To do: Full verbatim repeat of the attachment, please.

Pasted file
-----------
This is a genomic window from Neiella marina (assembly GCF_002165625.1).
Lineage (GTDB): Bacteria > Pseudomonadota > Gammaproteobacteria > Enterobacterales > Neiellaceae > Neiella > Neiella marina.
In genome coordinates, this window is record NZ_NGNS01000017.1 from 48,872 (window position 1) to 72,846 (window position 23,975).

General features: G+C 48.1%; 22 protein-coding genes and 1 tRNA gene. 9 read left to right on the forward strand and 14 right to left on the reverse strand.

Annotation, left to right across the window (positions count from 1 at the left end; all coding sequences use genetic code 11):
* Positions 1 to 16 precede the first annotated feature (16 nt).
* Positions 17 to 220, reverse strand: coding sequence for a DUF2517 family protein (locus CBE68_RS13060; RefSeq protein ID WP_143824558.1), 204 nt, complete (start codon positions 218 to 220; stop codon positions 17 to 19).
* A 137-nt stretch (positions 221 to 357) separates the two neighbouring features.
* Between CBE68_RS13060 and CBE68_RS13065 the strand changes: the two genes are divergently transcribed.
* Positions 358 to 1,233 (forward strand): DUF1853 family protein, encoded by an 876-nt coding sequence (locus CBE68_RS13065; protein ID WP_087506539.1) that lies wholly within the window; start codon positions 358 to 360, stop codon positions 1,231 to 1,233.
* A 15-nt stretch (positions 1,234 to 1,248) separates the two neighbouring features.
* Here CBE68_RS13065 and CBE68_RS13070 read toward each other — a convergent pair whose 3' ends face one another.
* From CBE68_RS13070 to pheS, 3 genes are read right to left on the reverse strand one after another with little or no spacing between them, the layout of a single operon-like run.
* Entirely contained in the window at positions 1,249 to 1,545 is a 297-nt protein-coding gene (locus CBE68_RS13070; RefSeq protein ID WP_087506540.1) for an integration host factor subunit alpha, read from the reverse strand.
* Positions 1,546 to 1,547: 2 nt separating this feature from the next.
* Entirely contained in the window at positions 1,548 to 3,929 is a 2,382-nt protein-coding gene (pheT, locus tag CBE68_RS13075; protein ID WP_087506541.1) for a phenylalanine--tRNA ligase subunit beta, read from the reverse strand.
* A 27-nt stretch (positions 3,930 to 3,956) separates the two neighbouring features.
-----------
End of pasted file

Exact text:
This is a genomic window from Neiella marina (assembly GCF_002165625.1).
Lineage (GTDB): Bacteria > Pseudomonadota > Gammaproteobacteria > Enterobacterales > Neiellaceae > Neiella > Neiella marina.
In genome coordinates, this window is record NZ_NGNS01000017.1 from 48,872 (window position 1) to 72,846 (window position 23,975).

General features: G+C 48.1%; 22 protein-coding genes and 1 tRNA gene. 9 read left to right on the forward strand and 14 right to left on the reverse strand.

Annotation, left to right across the window (positions count from 1 at the left end; all coding sequences use genetic code 11):
* Positions 1 to 16 precede the first annotated feature (16 nt).
* Positions 17 to 220, reverse strand: coding sequence for a DUF2517 family protein (locus CBE68_RS13060; RefSeq protein ID WP_143824558.1), 204 nt, complete (start codon positions 218 to 220; stop codon positions 17 to 19).
* A 137-nt stretch (positions 221 to 357) separates the two neighbouring features.
* Between CBE68_RS13060 and CBE68_RS13065 the strand changes: the two genes are divergently transcribed.
* Positions 358 to 1,233 (forward strand): DUF1853 family protein, encoded by an 876-nt coding sequence (locus CBE68_RS13065; protein ID WP_087506539.1) that lies wholly within the window; start codon positions 358 to 360, stop codon positions 1,231 to 1,233.
* A 15-nt stretch (positions 1,234 to 1,248) separates the two neighbouring features.
* Here CBE68_RS13065 and CBE68_RS13070 read toward each other — a convergent pair whose 3' ends face one another.
* From CBE68_RS13070 to pheS, 3 genes are read right to left on the reverse strand one after another with little or no spacing between them, the layout of a single operon-like run.
* Entirely contained in the window at positions 1,249 to 1,545 is a 297-nt protein-coding gene (locus CBE68_RS13070; RefSeq protein ID WP_087506540.1) for an integration host factor subunit alpha, read from the reverse strand.
* Positions 1,546 to 1,547: 2 nt separating this feature from the next.
* Entirely contained in the window at positions 1,548 to 3,929 is a 2,382-nt protein-coding gene (pheT, locus tag CBE68_RS13075; protein ID WP_087506541.1) for a phenylalanine--tRNA ligase subunit beta, read from the reverse strand.
* A 27-nt stretch (positions 3,930 to 3,956) separates the two neighbouring features.